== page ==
Whatever happened to Baby Jane’s real estate portfolio? Well, one four-building package was sold in a sweetheart deal deceptively arranged by prolific broker Aaron Jungreis — or at least that’s what Jane Holzer, the real estate developer and star of scads of Andy Warhol films (often referred to as “Baby Jane”), claims in a new lawsuit.
Holzer hired Jungreis, president of Rosewood Realty, to sell her four rental apartment buildings — 60 Avenue B, 159-161 Stanton Street, 193-195 Stanton Street and 343 East 8th Street — in the East Village and on the Lower East Side. He brokered a $40.1 million deal with Manhattan landlord Croman Real Estate, helmed by Steven Croman, which closed this past December.
But Jungreis failed to shop the portfolio “as promised, to a wide net of local players with potential interest in the property,” and instead “steered” Holzer toward Croman, with whom he had an existing relationship and a “secret” deal to get financial compensation, she claimed in a suit filed earlier this month in New York State Supreme Court. The suit alleges breach of fiduciary duty and seeks unspecified damages.
“I adamantly deny the allegations and I intend to vigorously defend myself against this lawsuit,” he told The Real Deal via email. “The allegations are slanderous and I intend to protect my good name.” Jungreis also said the suit was “simply an effort to avoid the payment of a commission,” and that Holzer did not make these allegations at any point during the 10-month contract period for the transaction, bringing the matter up only when the commission came due.
Croman, who was not named as a defendant in the suit, did not respond to a request for comment.
But Raymond Hannigan of law firm Herrick Feinstein, who represents Holzer, said Jungreis failed to market the properties to the appropriate parties.
“We were approached by several large players on the Lower East Side, and they told us that Jungreis had never approached them,” he said. He declined to give the identities of the players, however, or elaborate on the alleged secret deal or what form the alleged compensation from Croman took.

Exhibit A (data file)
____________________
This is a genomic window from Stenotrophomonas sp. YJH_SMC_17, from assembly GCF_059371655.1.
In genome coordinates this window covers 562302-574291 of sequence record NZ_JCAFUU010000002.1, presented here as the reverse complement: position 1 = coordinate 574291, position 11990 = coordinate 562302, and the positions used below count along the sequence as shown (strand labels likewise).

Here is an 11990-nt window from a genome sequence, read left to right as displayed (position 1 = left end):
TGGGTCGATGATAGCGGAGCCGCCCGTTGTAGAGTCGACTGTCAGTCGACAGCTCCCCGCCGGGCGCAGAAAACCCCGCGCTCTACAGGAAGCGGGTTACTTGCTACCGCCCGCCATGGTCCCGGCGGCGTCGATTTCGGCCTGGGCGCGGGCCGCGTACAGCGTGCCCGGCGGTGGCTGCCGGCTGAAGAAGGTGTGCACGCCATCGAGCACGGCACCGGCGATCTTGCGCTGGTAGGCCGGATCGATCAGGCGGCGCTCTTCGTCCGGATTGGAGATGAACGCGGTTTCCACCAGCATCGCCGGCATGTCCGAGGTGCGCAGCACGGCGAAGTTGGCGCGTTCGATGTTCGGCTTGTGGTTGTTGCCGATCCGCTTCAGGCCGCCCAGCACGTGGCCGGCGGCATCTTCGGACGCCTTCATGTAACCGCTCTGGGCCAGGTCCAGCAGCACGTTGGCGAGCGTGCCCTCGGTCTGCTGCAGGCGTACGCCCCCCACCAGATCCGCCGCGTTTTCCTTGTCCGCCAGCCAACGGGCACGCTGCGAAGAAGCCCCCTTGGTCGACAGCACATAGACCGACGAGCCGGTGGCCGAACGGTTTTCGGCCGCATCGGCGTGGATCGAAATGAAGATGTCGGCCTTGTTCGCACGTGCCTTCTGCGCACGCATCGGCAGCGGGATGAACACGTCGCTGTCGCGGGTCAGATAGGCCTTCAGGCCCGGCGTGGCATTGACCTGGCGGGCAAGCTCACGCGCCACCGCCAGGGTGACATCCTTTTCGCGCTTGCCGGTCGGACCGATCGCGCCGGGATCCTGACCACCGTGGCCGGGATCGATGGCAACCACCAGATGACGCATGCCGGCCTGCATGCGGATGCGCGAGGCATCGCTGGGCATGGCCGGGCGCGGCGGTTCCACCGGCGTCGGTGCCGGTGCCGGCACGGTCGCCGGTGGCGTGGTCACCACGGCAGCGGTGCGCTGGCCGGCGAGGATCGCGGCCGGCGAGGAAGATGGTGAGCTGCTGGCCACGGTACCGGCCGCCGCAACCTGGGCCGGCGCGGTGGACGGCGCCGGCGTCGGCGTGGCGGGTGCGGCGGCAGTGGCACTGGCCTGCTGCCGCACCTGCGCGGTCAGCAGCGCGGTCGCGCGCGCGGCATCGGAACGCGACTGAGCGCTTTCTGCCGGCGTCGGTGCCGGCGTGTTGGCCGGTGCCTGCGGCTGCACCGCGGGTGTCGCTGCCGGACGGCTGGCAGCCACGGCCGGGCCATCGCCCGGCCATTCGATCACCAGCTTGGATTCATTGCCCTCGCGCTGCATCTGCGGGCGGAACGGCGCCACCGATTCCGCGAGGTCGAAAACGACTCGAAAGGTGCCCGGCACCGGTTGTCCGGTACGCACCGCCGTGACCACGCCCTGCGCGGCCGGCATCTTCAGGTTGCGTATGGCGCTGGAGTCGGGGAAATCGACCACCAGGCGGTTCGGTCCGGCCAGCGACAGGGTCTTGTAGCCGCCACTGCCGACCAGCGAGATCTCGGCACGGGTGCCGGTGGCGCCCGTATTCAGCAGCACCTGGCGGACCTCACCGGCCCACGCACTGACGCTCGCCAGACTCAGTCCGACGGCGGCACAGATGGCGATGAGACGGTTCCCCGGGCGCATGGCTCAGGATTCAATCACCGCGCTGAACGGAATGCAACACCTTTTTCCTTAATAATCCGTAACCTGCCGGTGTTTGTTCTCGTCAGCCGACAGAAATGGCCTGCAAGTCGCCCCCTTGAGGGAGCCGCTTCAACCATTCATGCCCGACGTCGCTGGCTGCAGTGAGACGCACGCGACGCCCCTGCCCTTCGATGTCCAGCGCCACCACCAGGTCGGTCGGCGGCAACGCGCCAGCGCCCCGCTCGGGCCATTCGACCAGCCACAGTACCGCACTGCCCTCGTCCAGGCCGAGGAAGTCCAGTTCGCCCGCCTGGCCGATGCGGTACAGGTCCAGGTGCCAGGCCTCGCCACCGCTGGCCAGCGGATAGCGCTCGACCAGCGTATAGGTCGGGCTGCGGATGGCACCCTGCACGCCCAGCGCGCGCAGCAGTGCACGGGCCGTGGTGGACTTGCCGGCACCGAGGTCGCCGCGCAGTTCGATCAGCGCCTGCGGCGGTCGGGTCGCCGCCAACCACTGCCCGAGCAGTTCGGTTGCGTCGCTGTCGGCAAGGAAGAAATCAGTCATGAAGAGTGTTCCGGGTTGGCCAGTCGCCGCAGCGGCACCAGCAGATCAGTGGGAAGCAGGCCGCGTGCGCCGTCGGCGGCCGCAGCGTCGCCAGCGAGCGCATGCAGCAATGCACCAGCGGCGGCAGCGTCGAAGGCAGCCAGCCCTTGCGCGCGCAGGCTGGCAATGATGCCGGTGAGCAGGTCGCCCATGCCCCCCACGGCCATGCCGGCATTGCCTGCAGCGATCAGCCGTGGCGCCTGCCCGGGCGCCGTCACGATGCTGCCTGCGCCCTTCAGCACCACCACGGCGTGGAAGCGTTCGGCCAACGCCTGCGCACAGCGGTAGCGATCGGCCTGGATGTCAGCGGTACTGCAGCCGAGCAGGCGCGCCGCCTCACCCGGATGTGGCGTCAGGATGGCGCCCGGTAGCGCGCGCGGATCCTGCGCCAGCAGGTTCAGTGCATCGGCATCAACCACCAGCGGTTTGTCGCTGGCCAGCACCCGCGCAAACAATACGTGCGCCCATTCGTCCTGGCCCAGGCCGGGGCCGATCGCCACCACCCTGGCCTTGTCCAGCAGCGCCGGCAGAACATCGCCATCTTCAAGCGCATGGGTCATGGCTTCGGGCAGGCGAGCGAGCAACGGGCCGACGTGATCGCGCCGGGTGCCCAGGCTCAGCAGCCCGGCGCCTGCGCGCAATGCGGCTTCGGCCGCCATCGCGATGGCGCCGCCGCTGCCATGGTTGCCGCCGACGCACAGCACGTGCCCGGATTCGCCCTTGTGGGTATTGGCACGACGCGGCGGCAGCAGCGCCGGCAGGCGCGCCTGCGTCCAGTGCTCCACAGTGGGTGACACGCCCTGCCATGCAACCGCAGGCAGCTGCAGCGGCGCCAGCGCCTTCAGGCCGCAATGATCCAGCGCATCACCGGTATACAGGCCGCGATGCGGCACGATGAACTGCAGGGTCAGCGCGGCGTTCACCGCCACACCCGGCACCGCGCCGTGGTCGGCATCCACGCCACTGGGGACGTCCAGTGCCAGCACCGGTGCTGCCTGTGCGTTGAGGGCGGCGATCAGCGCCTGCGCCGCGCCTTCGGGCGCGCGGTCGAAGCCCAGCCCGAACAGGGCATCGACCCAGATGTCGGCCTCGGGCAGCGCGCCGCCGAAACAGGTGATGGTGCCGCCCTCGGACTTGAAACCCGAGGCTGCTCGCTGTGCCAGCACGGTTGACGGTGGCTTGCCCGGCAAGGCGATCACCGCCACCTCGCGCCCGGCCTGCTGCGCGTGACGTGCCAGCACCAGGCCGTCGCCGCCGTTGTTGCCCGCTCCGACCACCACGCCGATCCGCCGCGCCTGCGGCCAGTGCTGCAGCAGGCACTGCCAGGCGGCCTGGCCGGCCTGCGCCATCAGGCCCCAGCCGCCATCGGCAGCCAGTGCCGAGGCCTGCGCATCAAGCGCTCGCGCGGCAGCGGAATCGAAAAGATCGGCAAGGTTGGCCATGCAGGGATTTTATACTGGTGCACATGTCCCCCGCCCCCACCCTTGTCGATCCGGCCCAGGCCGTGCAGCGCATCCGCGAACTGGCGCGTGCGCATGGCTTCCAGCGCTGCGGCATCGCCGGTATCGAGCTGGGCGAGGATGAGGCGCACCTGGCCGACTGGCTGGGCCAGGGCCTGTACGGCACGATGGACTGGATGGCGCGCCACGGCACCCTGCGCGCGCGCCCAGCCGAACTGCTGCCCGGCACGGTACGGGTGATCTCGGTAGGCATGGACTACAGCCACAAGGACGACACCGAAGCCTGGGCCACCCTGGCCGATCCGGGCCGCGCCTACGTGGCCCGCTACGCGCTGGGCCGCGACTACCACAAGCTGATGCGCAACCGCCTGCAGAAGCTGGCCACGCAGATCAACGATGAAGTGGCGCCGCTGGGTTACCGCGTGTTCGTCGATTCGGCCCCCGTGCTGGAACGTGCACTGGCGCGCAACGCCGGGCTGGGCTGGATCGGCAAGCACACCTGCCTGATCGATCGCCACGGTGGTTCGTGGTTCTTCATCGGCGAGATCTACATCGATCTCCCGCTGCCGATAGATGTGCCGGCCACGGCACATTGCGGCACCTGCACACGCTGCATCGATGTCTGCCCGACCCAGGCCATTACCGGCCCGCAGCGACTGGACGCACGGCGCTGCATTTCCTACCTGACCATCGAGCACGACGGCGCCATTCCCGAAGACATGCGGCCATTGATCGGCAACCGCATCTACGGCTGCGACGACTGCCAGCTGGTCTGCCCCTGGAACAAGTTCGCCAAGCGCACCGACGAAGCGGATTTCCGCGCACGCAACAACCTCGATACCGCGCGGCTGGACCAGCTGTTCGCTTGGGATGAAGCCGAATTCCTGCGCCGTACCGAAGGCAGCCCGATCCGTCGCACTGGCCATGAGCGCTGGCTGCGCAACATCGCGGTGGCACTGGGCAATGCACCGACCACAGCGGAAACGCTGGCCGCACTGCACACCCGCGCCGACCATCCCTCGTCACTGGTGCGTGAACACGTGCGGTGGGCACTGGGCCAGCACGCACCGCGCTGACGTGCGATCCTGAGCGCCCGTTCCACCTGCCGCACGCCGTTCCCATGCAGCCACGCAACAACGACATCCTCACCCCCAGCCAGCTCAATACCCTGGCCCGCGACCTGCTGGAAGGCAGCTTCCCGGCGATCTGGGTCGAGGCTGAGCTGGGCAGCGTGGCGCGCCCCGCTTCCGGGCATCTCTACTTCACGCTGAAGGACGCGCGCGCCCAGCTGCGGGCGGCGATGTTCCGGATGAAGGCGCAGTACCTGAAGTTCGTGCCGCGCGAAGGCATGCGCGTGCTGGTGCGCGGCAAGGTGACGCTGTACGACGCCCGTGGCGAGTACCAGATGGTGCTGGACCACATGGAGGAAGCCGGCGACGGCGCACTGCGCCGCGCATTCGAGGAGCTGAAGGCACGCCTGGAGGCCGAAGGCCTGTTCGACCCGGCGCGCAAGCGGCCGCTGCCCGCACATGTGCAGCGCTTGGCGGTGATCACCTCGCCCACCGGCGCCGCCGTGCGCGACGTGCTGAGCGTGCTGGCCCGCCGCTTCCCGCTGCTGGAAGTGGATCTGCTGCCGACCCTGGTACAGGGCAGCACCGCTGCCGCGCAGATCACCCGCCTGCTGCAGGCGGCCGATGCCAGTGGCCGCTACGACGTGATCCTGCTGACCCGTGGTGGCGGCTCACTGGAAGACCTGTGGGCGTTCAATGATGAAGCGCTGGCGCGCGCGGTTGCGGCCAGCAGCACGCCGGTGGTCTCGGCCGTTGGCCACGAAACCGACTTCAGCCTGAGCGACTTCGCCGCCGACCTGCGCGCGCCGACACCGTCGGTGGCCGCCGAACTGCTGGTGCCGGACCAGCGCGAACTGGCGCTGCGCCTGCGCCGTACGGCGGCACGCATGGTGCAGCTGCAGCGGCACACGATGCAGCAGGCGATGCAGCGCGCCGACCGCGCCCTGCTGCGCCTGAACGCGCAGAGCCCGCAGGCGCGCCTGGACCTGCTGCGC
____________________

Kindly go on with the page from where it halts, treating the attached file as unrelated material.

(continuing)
But Jungreis is known for his less than conventional approach to brokerage, a tack that has landed him in the court room previously.
A 2008 deal led to two suits over commissions, with Debrah Lee Charatan and Georgia Malone of separate, eponymous firms accusing him of cutting them out of a $68 million deal for 13 multi-family properties on the far West Side, which he sold to the Orbach Group. He has also freely admitted to investing in deals he has brokered and to preferring to avoid co-broking.
He is currently not involved in any litigation other than with Holzer, however, he said.
The fraught deal has caused Holzer other difficulties.
In August, Croman sued her, alleging she threatened to rent out 18 empty rent-stabilized apartments in the buildings unless he paid her an additional $2.5 million. That suit has been resolved, sources said.
But this is not the former vixen’s first tangle with a real estate broker. Earlier this year, real estate broker Joanna Cutler sued Holzer for allegedly failing to pay her a $700,000 commission on the sale of Holzer’s $16 million Upper East Side townhouse.